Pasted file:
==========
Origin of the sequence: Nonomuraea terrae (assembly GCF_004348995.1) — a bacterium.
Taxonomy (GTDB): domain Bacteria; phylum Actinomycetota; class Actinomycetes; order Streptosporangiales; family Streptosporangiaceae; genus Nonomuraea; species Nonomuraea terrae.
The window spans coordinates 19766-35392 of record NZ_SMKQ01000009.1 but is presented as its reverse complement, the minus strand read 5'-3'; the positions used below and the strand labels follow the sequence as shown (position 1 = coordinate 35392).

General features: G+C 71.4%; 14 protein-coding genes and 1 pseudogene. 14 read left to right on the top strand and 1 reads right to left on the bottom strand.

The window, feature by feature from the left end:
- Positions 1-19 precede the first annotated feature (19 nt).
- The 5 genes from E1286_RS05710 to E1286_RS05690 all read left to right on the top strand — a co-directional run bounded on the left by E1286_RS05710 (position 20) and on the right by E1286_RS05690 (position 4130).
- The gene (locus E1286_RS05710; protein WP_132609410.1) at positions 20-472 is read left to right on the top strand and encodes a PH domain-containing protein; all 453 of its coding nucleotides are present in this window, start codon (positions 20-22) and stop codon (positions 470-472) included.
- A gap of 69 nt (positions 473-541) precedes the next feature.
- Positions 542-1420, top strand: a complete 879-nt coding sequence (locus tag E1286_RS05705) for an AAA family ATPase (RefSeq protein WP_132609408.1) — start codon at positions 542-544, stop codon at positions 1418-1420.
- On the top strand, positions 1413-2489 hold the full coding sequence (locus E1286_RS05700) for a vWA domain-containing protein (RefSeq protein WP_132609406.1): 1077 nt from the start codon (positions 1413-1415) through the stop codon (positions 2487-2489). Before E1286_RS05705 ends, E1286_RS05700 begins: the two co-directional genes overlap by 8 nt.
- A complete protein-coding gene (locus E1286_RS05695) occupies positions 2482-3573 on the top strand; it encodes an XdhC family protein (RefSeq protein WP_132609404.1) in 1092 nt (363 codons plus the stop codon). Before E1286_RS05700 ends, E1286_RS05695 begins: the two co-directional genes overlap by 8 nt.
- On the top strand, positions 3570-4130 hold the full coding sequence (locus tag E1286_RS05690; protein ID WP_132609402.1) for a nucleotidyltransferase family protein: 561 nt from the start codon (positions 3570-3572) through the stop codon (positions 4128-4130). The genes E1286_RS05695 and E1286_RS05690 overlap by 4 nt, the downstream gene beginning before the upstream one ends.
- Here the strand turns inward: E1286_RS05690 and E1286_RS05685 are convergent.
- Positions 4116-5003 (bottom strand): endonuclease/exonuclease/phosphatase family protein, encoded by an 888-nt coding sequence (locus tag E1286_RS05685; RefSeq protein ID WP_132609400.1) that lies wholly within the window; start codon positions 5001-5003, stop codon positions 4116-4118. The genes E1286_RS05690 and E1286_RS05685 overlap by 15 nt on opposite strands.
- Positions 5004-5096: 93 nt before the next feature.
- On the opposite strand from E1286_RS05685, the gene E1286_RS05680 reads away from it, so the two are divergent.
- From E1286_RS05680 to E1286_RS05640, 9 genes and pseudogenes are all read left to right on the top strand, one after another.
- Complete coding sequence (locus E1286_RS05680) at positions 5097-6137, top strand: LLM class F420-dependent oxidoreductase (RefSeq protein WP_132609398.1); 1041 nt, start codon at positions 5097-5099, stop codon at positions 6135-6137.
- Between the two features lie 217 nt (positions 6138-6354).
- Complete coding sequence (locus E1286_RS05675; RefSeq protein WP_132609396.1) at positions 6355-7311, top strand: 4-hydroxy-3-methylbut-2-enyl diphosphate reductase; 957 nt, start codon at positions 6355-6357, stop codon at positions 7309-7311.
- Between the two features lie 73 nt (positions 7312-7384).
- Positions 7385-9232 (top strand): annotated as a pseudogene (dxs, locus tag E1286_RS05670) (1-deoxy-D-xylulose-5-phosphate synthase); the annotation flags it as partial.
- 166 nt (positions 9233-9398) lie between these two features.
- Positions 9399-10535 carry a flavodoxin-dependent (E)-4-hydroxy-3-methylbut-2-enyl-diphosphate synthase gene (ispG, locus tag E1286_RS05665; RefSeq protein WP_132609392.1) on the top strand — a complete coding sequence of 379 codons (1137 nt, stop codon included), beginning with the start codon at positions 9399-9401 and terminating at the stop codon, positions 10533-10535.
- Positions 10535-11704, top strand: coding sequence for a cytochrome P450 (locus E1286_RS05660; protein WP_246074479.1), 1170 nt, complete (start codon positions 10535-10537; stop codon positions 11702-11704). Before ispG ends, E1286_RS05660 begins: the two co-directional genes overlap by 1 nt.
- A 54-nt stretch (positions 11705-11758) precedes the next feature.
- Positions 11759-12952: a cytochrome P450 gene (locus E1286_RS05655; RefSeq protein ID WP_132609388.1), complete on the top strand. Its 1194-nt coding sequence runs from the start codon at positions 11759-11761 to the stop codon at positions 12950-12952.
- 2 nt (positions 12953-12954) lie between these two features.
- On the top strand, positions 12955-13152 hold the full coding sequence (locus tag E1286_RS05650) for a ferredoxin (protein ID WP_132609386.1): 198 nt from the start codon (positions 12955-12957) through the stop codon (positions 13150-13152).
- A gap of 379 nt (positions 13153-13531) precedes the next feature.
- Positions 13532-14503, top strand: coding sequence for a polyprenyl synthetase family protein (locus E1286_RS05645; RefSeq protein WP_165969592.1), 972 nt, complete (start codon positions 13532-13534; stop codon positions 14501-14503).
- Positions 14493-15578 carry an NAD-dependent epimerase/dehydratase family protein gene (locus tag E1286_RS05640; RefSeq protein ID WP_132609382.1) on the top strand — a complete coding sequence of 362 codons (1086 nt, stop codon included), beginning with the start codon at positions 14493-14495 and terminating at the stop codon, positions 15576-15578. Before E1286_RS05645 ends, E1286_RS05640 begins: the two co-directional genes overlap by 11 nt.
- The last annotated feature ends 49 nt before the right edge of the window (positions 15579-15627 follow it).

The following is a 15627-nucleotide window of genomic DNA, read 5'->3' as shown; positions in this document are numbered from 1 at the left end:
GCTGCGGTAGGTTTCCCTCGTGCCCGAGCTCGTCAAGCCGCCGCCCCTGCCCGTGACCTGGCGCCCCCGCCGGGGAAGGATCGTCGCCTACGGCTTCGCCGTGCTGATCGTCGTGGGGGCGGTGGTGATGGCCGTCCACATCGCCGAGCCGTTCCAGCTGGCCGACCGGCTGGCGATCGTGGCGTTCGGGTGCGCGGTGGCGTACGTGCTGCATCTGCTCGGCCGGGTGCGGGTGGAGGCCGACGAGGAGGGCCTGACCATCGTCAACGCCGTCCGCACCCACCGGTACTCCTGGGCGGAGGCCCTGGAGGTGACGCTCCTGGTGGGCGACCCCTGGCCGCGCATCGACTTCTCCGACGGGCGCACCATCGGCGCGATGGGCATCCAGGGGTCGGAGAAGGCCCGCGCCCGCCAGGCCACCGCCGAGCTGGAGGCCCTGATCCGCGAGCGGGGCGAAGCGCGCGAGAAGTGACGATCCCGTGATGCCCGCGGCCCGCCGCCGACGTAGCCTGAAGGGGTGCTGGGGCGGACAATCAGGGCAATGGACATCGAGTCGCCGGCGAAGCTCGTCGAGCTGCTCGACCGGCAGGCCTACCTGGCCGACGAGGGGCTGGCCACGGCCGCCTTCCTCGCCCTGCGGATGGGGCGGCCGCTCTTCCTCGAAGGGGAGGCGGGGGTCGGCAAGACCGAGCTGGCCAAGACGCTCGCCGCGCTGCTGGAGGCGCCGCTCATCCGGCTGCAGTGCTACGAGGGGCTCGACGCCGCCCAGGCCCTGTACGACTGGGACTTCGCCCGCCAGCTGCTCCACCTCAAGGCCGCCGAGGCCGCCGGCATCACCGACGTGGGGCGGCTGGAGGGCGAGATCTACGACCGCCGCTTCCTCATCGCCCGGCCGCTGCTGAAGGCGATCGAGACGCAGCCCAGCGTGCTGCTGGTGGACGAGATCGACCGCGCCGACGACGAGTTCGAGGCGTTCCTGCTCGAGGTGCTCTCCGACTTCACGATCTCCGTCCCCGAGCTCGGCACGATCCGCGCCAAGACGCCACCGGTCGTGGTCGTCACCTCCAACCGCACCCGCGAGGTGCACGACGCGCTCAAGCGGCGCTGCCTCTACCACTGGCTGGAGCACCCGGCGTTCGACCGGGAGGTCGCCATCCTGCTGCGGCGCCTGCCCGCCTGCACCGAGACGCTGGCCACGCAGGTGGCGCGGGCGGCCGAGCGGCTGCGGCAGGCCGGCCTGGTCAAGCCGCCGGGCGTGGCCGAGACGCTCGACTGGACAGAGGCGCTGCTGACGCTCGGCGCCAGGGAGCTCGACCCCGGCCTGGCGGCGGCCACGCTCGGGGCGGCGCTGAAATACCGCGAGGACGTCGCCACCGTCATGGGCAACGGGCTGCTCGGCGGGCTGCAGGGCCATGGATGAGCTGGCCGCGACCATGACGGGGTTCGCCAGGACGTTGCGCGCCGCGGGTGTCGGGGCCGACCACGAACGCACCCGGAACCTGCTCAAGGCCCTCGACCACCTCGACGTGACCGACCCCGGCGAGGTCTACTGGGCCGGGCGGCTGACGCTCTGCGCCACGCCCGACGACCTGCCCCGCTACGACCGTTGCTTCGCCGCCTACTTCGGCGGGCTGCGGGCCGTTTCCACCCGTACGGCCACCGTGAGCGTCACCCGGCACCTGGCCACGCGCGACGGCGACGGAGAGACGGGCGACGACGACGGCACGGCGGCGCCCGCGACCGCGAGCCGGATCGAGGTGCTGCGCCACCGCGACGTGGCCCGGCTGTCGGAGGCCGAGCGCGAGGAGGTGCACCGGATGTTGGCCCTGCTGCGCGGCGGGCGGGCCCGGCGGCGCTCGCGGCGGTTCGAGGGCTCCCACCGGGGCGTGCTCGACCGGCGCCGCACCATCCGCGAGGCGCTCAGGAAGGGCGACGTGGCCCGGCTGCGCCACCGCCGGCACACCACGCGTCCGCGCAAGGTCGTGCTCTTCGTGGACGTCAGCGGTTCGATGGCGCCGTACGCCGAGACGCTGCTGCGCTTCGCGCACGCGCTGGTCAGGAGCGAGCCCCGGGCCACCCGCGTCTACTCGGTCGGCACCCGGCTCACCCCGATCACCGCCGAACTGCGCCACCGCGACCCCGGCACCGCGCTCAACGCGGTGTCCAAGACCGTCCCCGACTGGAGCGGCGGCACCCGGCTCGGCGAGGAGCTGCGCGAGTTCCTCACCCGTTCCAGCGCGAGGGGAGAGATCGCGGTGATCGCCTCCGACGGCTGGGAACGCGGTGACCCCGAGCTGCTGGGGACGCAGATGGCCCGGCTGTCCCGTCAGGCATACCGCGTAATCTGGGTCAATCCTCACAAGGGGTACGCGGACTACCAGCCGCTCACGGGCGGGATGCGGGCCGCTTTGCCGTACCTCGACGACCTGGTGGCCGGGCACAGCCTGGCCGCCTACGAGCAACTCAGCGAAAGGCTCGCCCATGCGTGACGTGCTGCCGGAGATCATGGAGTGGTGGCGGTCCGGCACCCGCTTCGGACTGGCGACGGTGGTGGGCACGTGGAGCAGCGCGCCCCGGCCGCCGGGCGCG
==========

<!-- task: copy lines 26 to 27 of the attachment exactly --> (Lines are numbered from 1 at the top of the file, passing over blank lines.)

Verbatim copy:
- Positions 10535-11704, top strand: coding sequence for a cytochrome P450 (locus E1286_RS05660; protein WP_246074479.1), 1170 nt, complete (start codon positions 10535-10537; stop codon positions 11702-11704). Before ispG ends, E1286_RS05660 begins: the two co-directional genes overlap by 1 nt.
- A 54-nt stretch (positions 11705-11758) precedes the next feature.